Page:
Creating a batch of 50 unique test records prepped for database insertion looks like:

test_records = generate_example_rows(50)

Spawn 50 calls to insert_row to simulate 50 processes reporting in simultaneously.

insert_rows_in_parallel(test_records)

There are a few other helper functions to do things like:

  • create a fresh db: database.create_table()
  • get the number of rows: database.row_count()

We now have the ability to:

  • build and tear down the local db
  • insert data, both sequentially and in parallel
  • verify record counts

Time to tie it all together.

Using pytest to drive

pytest is a testing framework that is delightfully easy to get started with.

Each of my tests will be in the form of a function that lives in test_parallel_writes.py.

Here's a snippet to demonstrate.

import pytest


from database import create_table, row_count, insert_row
from utils import insert_rows_in_parallel, generate_example_rows


def test_adding_5_rows_in_parallel_to_new_db():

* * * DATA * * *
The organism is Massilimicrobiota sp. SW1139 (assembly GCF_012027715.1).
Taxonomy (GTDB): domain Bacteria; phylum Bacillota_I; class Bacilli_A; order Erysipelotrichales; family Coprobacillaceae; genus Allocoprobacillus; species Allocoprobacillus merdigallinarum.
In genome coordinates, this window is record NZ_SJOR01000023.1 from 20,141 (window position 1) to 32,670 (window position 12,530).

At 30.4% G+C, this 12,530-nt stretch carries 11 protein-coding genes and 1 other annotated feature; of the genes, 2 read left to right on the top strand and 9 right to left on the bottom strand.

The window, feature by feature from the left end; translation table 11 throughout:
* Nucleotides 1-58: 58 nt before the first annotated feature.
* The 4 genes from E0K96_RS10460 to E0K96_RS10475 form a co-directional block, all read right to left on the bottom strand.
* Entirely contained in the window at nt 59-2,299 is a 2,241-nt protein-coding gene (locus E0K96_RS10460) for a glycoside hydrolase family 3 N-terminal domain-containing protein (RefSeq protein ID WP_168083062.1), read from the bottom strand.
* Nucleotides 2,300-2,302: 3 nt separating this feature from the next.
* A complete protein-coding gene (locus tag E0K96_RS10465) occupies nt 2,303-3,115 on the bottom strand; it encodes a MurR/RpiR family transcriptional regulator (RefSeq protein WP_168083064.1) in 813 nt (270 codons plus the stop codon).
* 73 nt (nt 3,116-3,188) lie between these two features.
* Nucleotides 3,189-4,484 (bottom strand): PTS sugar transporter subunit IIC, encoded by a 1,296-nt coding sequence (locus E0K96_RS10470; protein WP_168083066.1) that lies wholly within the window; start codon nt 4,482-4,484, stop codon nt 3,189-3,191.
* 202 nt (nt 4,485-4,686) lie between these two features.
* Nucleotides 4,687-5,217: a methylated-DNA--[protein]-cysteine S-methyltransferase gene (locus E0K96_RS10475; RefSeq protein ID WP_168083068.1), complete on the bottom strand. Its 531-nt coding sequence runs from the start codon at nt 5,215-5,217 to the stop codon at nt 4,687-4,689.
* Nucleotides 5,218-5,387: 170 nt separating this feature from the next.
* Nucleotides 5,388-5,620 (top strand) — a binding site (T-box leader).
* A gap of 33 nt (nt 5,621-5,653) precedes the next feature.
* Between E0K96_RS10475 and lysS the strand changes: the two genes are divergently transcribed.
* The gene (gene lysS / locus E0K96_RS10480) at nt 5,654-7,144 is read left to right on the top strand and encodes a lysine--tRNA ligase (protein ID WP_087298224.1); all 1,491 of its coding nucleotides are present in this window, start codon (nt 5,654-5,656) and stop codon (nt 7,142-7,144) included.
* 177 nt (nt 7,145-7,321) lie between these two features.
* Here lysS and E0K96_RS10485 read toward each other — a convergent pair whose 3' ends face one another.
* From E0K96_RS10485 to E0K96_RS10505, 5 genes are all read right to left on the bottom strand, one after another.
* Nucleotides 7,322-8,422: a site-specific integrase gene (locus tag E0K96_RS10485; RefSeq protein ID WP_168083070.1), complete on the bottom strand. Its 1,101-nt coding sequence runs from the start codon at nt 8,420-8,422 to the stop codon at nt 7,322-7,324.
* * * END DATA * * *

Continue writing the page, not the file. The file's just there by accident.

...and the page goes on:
# Create a new `messages` sqlite3 table,
    # dropping it if one already exists.
    create_table()

    assert row_count() == 0

    # Run 5 parallel instances of `insert_rows`
    # by way of `insert_rows_in_parallel`
    insert_rows_in_parallel(generate_example_rows(5))

    assert row_count() == 5

If either assert fails, the whole test fails. Because tear down / setup is so easy, we can simulate that this works with a populated database as well.

def test_adding_10000_rows_sequentially_then_100_rows_in_parallel():
    create_table()

    assert row_count() == 0

    for example_row in generate_example_rows(10000):
        insert_row(example_row)

    assert row_count() == 10000

    insert_rows_in_parallel(generate_example_rows(100))

    assert row_count() == 10100

This could certainly be done without pytest, but I find the conventions make it nice to follow.

Conclusion: Will it Do the Trick?

I did finally start hitting failures once I started trying to feed it 500 new records simultaneously.

In this case, though, I think that is a tradeoff I am willing to live with.

I have increased confidence that my solution will work once put into a real workload scenario. These tests also give me an idea of when I might start seeing failures. In the unlikely scenario that 500+ processes wanted to write to this database at the same time, there would be a potential for data loss.

BONUS SECTION: Enabling / Testing WAL Mode

After initially publishing this, I learned the sqlite3 supports a WAL (Write-Ahead Logging) mode.

Here are some reasons to give it a try, straight from the sqlite3 documentation: